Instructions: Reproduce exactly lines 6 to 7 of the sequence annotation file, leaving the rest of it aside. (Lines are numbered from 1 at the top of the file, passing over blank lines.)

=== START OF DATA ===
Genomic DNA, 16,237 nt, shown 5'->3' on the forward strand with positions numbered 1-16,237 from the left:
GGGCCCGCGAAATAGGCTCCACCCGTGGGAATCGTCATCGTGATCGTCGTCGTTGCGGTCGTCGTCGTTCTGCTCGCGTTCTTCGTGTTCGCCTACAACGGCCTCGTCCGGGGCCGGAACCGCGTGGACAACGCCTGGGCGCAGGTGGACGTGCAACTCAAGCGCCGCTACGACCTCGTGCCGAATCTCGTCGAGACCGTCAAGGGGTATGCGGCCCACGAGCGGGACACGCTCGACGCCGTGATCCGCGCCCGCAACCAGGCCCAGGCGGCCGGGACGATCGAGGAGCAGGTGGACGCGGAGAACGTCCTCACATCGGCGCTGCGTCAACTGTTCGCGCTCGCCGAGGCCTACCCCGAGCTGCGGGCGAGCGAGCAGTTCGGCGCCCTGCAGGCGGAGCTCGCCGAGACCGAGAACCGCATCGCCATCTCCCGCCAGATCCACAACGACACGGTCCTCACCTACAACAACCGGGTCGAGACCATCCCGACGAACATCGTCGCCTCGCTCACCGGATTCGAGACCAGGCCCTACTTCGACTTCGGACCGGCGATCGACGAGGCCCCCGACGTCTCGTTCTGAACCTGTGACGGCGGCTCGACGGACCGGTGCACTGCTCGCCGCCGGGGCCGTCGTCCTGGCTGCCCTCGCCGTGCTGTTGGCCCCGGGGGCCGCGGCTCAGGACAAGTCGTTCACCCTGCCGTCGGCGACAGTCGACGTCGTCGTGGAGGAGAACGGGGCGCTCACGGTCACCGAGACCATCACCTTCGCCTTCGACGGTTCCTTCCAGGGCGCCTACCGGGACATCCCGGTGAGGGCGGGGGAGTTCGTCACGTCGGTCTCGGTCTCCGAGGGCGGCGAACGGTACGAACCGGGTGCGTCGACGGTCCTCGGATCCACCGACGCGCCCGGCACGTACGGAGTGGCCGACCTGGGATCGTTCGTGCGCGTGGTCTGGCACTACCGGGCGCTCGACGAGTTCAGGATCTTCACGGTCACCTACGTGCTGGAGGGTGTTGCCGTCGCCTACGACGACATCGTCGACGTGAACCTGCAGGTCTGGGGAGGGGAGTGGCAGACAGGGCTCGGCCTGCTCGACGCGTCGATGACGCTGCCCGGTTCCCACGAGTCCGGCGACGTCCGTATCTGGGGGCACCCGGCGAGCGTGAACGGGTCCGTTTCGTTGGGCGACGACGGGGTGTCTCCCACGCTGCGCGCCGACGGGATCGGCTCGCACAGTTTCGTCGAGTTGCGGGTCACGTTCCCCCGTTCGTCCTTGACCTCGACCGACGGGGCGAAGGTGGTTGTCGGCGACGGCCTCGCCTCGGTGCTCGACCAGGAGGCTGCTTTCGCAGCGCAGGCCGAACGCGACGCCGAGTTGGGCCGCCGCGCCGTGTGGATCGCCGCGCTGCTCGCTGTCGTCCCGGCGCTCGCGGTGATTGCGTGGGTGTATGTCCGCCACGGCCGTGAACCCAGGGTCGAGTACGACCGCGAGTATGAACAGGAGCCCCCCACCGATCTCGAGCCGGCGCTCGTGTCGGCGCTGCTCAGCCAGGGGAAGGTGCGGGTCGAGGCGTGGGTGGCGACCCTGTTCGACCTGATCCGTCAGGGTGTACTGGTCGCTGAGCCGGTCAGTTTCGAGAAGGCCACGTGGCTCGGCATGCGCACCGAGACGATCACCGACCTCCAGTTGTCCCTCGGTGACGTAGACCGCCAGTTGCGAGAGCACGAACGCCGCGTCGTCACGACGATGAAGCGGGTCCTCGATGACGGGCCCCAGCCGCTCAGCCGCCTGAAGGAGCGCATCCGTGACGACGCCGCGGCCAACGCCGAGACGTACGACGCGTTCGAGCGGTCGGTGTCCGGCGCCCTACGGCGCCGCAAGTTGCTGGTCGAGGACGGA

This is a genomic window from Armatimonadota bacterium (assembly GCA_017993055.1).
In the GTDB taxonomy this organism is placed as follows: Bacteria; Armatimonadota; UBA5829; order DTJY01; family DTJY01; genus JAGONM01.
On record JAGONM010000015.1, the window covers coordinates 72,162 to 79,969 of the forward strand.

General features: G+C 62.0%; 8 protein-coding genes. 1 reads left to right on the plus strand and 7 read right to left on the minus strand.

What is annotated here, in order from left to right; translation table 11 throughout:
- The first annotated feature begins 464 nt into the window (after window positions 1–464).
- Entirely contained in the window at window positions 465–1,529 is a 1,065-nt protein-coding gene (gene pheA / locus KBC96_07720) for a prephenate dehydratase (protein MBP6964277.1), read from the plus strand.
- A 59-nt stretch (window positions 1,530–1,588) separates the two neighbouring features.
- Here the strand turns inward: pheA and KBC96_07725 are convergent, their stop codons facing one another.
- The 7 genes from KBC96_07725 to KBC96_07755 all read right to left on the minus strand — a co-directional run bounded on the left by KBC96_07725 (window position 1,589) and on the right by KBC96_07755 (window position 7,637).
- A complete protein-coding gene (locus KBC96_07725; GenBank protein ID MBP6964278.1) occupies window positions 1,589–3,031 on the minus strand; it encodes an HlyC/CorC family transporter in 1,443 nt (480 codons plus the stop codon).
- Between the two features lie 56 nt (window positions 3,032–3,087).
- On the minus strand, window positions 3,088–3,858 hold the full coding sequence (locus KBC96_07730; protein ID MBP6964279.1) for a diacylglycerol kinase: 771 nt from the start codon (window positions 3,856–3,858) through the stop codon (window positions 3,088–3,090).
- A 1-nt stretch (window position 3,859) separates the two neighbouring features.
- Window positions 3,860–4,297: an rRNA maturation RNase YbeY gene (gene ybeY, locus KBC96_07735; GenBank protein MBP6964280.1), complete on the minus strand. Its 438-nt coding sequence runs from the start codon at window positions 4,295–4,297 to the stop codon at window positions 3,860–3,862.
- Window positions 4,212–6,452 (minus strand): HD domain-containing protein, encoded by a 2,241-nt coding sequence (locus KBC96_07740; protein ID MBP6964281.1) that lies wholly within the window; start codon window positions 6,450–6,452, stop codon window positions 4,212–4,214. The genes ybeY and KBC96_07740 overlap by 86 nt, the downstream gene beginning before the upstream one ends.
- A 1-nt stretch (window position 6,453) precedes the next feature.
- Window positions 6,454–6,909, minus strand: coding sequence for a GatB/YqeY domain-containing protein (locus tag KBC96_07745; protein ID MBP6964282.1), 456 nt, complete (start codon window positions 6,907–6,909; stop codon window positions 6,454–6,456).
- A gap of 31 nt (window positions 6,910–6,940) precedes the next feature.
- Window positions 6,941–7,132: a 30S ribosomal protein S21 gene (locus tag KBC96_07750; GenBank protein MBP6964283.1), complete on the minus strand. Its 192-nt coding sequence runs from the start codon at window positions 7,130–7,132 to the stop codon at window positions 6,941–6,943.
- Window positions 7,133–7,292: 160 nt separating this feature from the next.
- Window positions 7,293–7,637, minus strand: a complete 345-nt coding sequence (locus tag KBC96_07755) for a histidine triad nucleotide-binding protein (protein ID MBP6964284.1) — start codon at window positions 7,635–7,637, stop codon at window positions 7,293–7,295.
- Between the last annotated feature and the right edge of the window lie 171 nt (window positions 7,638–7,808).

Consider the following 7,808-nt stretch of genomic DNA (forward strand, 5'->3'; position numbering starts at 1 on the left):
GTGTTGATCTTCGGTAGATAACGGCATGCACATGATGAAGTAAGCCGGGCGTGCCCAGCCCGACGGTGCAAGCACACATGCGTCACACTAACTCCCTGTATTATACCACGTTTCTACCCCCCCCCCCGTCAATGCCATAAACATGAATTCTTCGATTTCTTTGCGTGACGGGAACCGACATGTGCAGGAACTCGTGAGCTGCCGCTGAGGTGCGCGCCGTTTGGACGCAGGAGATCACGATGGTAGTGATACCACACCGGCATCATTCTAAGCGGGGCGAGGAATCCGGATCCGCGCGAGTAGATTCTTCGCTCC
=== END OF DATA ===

General features: G+C 62.0%; 8 protein-coding genes. 1 reads left to right on the plus strand and 7 read right to left on the minus strand.

What is annotated here, in order from left to right; translation table 11 throughout: